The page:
Historians of psychology tell us that the self is contingent. That is, the idea of what it means to be a self is different, in different eras, places and times. Aeschylus’s self looks outward and finds its meaning in community. Augustine’s self is internal and searches every crevice of inner life for an authentic expression. And the modern or post modern self in America is empty.
Forces surrounding the continuous rise and crisis of capital have shown us that every attempt at meaning is essentially meaningless, that every great story or redeeming narrative from tradition is no better than any other. Everything that was once foundational has been redacted into the veneer of an ad campaign. The American Revolution? Are you talking about Chevrolet trucks?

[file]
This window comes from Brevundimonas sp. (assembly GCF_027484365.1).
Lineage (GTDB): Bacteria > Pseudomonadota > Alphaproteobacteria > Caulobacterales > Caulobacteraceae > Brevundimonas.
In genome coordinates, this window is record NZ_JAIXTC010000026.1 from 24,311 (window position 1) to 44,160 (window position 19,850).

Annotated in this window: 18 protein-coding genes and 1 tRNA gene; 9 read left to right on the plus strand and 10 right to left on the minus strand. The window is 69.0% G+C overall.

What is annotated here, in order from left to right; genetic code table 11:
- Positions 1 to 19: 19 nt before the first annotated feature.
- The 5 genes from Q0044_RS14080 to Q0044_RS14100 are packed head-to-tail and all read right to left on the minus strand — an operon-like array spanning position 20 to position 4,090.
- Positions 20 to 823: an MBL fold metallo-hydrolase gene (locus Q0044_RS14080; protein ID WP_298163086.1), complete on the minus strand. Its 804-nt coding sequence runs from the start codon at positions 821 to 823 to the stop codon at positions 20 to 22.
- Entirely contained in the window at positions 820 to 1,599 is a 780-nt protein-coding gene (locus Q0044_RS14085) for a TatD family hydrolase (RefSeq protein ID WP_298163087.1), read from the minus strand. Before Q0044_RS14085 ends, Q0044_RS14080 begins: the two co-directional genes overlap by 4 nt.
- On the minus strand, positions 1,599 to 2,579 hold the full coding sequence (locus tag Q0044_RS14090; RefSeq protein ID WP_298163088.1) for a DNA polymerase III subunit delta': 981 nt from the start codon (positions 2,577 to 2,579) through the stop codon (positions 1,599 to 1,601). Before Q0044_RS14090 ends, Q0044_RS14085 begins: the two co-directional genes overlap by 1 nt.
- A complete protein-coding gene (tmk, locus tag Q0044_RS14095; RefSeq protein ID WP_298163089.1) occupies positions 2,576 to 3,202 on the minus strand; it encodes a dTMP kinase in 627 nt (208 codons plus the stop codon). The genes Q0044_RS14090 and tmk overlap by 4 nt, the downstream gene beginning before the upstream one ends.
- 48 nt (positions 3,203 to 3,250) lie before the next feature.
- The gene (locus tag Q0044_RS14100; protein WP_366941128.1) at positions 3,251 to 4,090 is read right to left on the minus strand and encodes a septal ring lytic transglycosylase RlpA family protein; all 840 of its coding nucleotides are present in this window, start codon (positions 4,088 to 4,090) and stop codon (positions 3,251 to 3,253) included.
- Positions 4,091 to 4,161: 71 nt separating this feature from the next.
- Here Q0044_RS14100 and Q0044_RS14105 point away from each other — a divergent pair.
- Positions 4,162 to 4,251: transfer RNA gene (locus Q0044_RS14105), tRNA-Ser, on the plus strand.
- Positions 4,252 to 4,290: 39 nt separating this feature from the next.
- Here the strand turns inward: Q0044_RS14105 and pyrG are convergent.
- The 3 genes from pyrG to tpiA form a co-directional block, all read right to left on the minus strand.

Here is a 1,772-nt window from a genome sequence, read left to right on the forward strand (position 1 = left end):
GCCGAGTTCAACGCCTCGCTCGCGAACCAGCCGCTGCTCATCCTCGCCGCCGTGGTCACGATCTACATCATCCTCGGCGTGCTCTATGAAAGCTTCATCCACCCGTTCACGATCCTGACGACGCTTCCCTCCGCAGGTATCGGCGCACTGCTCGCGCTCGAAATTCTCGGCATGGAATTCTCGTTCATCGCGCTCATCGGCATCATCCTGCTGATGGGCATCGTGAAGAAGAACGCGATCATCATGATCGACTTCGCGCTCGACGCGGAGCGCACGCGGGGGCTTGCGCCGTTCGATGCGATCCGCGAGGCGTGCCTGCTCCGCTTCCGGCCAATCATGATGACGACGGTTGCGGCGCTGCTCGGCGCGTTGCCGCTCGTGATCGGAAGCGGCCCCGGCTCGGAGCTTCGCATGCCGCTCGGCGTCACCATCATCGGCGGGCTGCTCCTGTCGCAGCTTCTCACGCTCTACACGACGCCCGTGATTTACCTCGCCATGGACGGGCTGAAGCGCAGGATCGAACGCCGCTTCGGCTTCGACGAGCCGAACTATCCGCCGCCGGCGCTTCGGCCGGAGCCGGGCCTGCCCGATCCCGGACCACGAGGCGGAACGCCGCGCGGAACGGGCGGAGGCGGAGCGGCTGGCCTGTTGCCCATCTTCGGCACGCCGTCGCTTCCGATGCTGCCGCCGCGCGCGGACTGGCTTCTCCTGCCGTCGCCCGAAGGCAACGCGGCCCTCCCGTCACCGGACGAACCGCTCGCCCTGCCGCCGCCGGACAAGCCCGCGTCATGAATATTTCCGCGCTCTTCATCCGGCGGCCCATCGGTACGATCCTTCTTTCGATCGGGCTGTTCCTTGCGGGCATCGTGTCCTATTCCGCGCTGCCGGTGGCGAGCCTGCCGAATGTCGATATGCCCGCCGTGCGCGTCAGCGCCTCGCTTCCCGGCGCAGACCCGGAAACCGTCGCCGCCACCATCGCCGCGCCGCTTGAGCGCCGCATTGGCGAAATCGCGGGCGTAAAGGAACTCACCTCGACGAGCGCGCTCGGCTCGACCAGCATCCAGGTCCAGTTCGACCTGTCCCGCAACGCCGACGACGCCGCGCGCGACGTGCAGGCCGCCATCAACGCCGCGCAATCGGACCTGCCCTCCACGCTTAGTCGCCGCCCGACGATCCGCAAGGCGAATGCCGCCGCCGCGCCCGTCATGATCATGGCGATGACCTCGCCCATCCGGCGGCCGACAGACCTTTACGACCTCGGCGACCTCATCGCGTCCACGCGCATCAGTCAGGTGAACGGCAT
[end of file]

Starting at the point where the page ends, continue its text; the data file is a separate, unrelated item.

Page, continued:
Yes, this is the era of emptiness. And there is nothing to be done in such a jilted age other than buy stuff. The emptiness, so the story goes, can be filled up, for a time, by things that you can buy. Like self help books, trips to Disney, and motorcycles.
In the saddle of my newest machine, the Pharmacon Atlas, I think that maybe the jaded archaeologists of selfhood are right. The blight that tore at me during my convalescence was lifted a bit the moment I got on the bike for the first time. It was sleek, familiar and yet new, like people wish their lovers could be. It was rolling on spent rubber and in the buying of it I experienced a golden moment of happiness and bright possibility. Fill me up, object. I have missed you.
The engine was strong and it cared not that every muscle I used to ride a bike had atrophied since my wreck. I took it from dealership to home in absolute terror that every car, truck and lorry on the road would betray me and sideswipe me into oblivion. Every time I applied the brakes my wrist ached and when I got home I discovered it swollen beneath the brace. I should not have ridden it. Probably I should not have ridden it the days after as well. But what force can be more normative in this age than immediate jouissance?